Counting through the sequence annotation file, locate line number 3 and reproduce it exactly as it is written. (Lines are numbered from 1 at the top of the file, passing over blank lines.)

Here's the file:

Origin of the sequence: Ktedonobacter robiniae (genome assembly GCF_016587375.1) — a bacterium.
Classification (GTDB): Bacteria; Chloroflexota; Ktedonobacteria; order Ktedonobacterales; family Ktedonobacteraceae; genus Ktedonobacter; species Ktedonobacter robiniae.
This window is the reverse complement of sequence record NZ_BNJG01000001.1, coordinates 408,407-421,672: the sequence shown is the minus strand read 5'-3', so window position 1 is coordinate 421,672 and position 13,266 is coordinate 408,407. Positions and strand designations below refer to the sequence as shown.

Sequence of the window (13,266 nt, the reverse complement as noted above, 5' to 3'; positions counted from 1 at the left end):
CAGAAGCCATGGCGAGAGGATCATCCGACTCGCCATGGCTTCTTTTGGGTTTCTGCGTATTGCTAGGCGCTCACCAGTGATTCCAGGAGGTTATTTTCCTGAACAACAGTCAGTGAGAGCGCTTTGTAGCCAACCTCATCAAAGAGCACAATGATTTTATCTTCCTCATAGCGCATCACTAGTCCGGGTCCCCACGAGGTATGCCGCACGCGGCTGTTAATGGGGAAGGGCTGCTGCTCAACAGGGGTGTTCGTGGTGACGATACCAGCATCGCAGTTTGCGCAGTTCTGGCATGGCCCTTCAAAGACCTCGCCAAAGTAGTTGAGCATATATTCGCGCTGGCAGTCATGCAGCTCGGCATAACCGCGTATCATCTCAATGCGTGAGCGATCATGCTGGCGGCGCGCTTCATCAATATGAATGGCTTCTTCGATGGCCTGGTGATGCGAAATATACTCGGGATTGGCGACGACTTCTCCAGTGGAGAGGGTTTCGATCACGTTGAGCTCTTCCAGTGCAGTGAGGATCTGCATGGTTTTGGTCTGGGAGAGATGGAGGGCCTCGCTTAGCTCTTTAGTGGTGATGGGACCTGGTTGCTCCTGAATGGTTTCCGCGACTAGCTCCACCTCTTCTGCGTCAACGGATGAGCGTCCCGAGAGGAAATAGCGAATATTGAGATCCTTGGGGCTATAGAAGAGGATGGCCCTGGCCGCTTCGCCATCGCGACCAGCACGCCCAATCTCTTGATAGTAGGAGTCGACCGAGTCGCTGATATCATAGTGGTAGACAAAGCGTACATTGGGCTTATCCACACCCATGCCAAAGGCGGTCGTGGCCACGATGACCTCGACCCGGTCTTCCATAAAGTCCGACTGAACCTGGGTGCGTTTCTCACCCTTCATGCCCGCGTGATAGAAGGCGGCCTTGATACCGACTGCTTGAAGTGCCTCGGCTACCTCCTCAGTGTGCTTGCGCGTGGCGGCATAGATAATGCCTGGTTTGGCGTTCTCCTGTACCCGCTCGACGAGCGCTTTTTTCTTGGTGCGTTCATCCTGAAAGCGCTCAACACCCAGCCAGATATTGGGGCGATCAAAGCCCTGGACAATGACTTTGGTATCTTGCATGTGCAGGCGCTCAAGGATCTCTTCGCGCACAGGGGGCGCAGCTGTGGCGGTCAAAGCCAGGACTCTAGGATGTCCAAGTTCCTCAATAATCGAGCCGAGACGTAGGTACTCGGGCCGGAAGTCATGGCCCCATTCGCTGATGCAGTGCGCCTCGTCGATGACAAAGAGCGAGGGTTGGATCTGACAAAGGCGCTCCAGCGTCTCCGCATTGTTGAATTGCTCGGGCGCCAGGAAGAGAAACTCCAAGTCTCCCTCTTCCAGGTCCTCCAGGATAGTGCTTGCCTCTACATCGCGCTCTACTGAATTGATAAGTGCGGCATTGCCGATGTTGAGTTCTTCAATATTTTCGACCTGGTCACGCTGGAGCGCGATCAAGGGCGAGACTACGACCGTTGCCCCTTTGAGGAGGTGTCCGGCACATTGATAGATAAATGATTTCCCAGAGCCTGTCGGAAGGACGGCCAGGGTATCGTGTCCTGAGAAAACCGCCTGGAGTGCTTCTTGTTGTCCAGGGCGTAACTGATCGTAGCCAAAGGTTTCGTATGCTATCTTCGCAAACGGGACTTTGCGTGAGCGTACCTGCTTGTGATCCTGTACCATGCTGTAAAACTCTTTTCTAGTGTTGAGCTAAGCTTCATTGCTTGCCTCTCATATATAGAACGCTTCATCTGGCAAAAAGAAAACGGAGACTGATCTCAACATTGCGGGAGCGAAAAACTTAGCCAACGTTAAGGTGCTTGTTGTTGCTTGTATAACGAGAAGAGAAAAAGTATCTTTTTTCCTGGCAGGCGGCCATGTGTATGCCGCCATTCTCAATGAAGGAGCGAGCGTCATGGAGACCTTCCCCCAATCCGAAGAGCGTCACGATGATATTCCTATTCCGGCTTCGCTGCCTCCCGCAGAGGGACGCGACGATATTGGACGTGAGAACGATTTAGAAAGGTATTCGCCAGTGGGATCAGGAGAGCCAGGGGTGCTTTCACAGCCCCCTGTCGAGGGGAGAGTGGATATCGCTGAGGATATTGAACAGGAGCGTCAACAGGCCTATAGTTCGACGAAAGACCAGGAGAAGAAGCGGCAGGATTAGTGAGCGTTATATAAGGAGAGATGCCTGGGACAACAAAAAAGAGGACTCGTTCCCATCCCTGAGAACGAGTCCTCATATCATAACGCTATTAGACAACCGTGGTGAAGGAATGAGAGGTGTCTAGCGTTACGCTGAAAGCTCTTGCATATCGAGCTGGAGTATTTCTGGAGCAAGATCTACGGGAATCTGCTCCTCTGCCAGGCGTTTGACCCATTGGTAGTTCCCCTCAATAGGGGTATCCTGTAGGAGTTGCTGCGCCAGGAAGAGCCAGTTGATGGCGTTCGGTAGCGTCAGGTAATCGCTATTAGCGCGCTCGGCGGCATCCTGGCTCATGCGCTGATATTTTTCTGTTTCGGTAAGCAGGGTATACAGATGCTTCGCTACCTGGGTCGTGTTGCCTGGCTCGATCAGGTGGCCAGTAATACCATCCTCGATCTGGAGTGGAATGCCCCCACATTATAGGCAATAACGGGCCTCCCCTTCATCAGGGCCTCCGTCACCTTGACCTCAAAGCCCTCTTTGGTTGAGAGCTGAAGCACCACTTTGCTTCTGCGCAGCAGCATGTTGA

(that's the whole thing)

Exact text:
This window is the reverse complement of sequence record NZ_BNJG01000001.1, coordinates 408,407-421,672: the sequence shown is the minus strand read 5'-3', so window position 1 is coordinate 421,672 and position 13,266 is coordinate 408,407. Positions and strand designations below refer to the sequence as shown.